How to Solve It starts with what you might call a summary. It covers two pages (printed sideways to form one large sheet) and it is, by far, the best known part of the book. This is both a good and a bad thing. On the good side, the sheet contains an extraordinary amount of useful ideas; on the bad side, the teachers who explain it often know little about Pólya's philosophy and treat the list as a kind of an algorithm for general problem solving.
Pólya disliked cookbook approaches and he believed that the search for a generalized approach to problem solving, while interesting and likely to yield useful insights, was a doomed effort. He certainly didn't mean for this list to be treated as an algorithm to be checked through. Here's how he puts it in the introduction:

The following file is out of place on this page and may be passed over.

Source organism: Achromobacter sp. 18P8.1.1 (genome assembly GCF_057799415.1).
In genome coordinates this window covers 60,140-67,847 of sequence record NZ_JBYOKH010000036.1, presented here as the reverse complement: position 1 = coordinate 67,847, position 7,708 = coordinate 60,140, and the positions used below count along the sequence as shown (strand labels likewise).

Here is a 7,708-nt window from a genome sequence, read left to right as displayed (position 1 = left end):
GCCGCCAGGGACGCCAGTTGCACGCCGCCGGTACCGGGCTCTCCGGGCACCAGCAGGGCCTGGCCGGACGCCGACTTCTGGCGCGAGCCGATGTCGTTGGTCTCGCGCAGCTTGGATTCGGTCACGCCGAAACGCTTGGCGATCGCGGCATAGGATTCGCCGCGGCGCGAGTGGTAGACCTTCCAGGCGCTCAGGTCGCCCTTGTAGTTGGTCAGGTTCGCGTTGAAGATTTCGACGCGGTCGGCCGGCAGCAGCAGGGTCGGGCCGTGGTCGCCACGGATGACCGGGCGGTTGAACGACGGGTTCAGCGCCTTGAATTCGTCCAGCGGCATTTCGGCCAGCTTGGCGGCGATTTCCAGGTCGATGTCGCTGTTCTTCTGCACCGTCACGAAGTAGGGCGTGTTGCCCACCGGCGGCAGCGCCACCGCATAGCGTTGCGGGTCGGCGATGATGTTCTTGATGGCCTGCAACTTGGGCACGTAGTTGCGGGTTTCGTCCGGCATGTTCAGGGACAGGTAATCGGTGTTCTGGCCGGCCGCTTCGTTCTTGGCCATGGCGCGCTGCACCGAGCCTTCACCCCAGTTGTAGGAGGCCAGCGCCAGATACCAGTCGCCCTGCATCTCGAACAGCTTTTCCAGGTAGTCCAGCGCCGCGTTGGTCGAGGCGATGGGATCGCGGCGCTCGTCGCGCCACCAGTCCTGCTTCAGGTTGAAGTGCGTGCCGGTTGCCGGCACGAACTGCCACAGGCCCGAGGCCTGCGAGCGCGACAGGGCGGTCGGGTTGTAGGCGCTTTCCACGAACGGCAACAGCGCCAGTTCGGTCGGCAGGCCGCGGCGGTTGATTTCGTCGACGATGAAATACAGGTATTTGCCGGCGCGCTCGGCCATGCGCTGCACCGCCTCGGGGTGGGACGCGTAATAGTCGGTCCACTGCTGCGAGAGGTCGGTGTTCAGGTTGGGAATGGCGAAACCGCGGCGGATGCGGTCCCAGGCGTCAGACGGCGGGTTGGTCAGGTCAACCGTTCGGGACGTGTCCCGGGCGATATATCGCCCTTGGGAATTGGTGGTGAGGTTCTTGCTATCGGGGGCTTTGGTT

Put another way, this is a list of things you can try when you're having difficulty solving a problem. They have an excellent track record over a wide range of situations and difficulty levels but they have to be applied with common sense in context and, even when used appropriately, they are meant to help you think through a problem, not to do your thinking for you.